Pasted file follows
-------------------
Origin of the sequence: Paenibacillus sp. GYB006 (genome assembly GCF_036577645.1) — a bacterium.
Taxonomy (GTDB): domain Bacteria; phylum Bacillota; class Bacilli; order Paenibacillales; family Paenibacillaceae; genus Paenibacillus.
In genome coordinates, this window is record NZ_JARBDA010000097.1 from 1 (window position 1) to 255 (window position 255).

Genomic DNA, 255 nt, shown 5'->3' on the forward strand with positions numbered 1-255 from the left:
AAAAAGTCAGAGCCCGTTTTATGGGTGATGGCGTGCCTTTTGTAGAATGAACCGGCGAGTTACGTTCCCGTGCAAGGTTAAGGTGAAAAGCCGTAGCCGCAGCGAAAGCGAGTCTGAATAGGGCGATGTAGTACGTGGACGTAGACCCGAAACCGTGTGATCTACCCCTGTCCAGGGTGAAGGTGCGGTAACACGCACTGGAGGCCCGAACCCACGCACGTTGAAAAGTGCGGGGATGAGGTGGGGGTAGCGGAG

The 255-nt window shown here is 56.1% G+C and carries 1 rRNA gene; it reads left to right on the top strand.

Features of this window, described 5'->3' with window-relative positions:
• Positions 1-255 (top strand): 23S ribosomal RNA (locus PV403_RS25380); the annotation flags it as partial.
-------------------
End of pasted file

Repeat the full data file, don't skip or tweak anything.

Origin of the sequence: Paenibacillus sp. GYB006 (genome assembly GCF_036577645.1) — a bacterium.
Taxonomy (GTDB): domain Bacteria; phylum Bacillota; class Bacilli; order Paenibacillales; family Paenibacillaceae; genus Paenibacillus.
In genome coordinates, this window is record NZ_JARBDA010000097.1 from 1 (window position 1) to 255 (window position 255).

Genomic DNA, 255 nt, shown 5'->3' on the forward strand with positions numbered 1-255 from the left:
AAAAAGTCAGAGCCCGTTTTATGGGTGATGGCGTGCCTTTTGTAGAATGAACCGGCGAGTTACGTTCCCGTGCAAGGTTAAGGTGAAAAGCCGTAGCCGCAGCGAAAGCGAGTCTGAATAGGGCGATGTAGTACGTGGACGTAGACCCGAAACCGTGTGATCTACCCCTGTCCAGGGTGAAGGTGCGGTAACACGCACTGGAGGCCCGAACCCACGCACGTTGAAAAGTGCGGGGATGAGGTGGGGGTAGCGGAG

The 255-nt window shown here is 56.1% G+C and carries 1 rRNA gene; it reads left to right on the top strand.

Features of this window, described 5'->3' with window-relative positions:
• Positions 1-255 (top strand): 23S ribosomal RNA (locus PV403_RS25380); the annotation flags it as partial.